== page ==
To the west of the Great Plains is the Cordillera, which accounts for one-third of the United States. It is a region of tremendous variety, which can be sub-divided into various other regions. On its eastern border the Rocky Mountains, a high, discontinuous chain of Mountains stretching from mountainous Alaska down to Mexico, rise sharply from the Great Plains. These rugged mountains contain many important metals such as lead, uranium and gold.

The western edge of the Cordillera is characterized by a coastal chain of high mountains, among which there are broad, fertile valleys. The most important ranges are the Sierra Nevada and the Cascades in the eastern part and the Coastal Ranges along the western coast.

Hawaii is a chain of twenty islands, only seven of which are inhabited. The mountainous islands were formed by volcanic activity and there are still a number of active volcanoes.

The US has several immensely long rivers. There are a large number of rivers in the eastern part of the nation, the longest of which is the Missouri (3,942 km), a tributary of the Missippippi (3,760 km). Two other tributaries of the Mississippi – the Ohio and Tennessee – are more than 1,250 km long. The two great rivers of the Pacisic side are the Colorado and the Columbia.

Climate

Virtually every type of climate can be found somewhere in the United States – from arctic in Alaska to subtropical in Florida. The climate is not generally temperate. Most of the country has a humid continental climate with hot summers and cold winters, while the lack of natural barriers either to the north or the south allows cold, dry air to flow south from Canada and warm, humid air north from the Gulf of Mexico. The southwest portion of the Great Plains the hottest and most arid region of the United States, with precipitation, mostly in the form of summer showers.

The Pacific coast is almost rainless in summer, although there is often fog. In the winter there is frequent drizzle, but the climate remains generally warm and dry, especially in California.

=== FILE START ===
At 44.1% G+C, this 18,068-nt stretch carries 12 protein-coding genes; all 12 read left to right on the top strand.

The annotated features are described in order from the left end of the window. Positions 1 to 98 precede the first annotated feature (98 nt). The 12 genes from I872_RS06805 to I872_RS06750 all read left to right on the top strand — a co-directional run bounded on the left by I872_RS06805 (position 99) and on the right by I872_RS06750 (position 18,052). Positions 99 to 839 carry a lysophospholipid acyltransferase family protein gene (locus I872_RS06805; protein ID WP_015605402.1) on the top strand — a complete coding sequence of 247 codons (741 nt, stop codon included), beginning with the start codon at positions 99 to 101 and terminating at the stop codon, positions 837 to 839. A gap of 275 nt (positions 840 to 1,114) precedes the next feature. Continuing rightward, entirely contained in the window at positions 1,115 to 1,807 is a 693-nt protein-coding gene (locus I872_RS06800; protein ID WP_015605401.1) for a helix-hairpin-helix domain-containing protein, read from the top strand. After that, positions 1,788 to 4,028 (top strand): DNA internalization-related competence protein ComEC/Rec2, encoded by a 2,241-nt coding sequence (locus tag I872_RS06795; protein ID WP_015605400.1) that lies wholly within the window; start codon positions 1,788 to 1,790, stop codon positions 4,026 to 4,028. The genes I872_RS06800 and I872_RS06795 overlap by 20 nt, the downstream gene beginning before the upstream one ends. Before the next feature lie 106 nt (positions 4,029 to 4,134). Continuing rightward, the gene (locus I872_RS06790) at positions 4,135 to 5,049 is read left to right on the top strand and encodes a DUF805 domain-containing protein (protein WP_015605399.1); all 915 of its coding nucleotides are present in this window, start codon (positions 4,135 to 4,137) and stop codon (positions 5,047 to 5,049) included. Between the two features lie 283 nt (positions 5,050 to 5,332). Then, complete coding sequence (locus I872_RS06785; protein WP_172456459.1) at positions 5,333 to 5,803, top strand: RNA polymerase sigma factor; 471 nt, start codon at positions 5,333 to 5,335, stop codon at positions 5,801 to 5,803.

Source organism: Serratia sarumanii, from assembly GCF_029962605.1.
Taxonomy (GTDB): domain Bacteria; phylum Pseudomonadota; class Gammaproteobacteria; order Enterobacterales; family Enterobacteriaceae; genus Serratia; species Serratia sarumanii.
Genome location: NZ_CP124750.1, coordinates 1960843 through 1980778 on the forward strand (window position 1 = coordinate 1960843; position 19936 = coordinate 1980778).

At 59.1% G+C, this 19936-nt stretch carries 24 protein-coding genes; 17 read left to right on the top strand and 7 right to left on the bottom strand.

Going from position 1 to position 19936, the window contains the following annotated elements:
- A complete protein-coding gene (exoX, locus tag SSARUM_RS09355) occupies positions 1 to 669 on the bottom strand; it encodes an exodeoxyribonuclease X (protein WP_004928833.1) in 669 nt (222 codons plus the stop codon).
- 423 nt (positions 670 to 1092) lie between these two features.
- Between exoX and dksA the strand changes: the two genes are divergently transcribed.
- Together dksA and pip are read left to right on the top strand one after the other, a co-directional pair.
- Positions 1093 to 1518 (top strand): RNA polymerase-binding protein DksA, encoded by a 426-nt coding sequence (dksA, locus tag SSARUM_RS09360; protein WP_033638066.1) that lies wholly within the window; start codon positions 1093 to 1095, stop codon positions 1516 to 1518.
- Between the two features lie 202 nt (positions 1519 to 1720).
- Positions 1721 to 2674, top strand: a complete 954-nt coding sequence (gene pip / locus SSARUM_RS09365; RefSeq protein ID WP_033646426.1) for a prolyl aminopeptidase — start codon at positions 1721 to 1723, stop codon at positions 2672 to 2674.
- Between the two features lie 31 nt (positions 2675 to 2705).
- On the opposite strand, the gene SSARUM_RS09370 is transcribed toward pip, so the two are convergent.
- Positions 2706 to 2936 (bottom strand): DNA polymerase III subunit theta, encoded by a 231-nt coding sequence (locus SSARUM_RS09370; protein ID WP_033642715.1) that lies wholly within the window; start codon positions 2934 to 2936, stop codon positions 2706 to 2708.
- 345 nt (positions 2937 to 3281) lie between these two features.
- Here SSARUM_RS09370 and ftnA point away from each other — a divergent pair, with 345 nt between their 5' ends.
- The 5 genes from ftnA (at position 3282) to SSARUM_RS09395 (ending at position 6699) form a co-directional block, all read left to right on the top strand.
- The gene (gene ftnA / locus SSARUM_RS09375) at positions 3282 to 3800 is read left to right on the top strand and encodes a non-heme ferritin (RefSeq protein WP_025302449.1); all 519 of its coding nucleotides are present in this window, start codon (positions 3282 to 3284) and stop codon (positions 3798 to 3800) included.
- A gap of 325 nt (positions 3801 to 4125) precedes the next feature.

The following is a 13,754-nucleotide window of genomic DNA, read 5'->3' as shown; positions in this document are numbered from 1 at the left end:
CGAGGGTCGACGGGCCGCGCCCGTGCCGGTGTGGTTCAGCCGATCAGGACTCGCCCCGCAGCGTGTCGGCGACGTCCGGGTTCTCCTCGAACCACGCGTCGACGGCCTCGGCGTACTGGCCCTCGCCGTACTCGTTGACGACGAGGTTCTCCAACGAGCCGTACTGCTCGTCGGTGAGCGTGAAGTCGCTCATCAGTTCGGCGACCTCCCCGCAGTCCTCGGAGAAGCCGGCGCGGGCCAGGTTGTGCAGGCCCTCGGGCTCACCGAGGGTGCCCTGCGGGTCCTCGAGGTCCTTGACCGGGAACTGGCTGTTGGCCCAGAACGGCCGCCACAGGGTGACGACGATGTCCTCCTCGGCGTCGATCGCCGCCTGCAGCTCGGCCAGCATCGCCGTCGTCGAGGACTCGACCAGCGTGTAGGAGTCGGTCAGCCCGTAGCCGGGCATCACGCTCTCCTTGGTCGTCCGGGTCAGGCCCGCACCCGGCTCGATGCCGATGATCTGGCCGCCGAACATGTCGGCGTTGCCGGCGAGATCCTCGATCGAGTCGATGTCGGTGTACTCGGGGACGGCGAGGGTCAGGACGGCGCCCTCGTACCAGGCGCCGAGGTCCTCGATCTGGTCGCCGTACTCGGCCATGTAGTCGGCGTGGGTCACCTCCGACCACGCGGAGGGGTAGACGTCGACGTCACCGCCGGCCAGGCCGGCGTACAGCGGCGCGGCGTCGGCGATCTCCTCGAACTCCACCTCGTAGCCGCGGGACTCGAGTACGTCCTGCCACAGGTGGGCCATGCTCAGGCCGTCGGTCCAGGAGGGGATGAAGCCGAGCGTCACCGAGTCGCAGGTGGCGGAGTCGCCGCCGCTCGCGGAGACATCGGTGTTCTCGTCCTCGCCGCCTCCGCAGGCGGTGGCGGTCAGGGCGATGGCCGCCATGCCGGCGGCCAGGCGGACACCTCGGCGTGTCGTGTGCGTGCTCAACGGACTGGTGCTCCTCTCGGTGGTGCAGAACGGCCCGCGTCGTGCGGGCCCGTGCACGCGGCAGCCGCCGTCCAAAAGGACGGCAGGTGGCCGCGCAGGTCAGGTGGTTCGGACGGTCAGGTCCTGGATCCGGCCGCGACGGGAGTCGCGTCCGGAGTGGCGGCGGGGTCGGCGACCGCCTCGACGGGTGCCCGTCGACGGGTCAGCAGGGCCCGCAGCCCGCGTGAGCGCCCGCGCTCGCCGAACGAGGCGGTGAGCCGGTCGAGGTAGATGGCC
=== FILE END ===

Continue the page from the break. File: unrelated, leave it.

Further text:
Natural resources

The United States possesses vast non-fuel natural resources. The major resource is iron, three-quarters of which comes from the Lake Superior region of the Great Lakes. Other basic metals and minerals mined on a large scale are zinc, copper, silver and phosphate rock. The United States produces one-quarter of the world’s coal and one-seventh of its petroleum, with sufficient coal reserves to last for hundreds of years.

The government of the USA

The government of the USA has three separate but equal branches: Congress, the President, and the Supreme Court. Women were given the vote in 1920 and all Americans can now vote when they are eighteen years old. Congress makes the laws. There are two 'houses' of Congress: the Senate and the House of Representatives. There are a hundred people in the Senate (two from each state) and they are elected for six years. There are 435 people in the House of Representatives, and they are elected for two years only. States with more people, like California, Washington DC have more Representatives. Some states, like Wyoming or Delaware, which do not have many people, only have one Representative. The President is head of the departments of government which carry out the laws. He (until now the president has always been a man) is the leader of the country (like a king or queen) and head of the army. He is elected for four years, and can only be elected twice. He can say 'no' to laws passed by Congress (but Congress can also say 'no' to him), and he chooses the judges for the Supreme Court. He lives and works in the White House in Washington DC. The Supreme Court is the most important court in the country and has nine judges; their job is to decide what the laws mean. They can also say that Congress has made a law which is wrong, or that the President has done something wrong. The USA is a union of fifty states, and as well as the national government in Washington, each state has its own government. Laws can be very different from one state to the next. They say very different things about, for example, how old you must be to vote, get married, leave school or drive a car. Different states punish criminals differently too; in some states, you can be killed for murdering someone, in others you only go to prison.

Uncle Sam is a well-known nickname for the American Government. It rose during the War 1812, when Samuel Wilson was an inspector of provisions destined for the American Army, at Troy. The abbreviation of “US” marked on the casks, was then unfamiliar to the people, and one of the workmen spread the facetious saying that it meant “Uncle Sam” Wilson. The old joke about “Uncle Sam” was carried from camp-fire to camp-fire, and permeated all the armies in the field.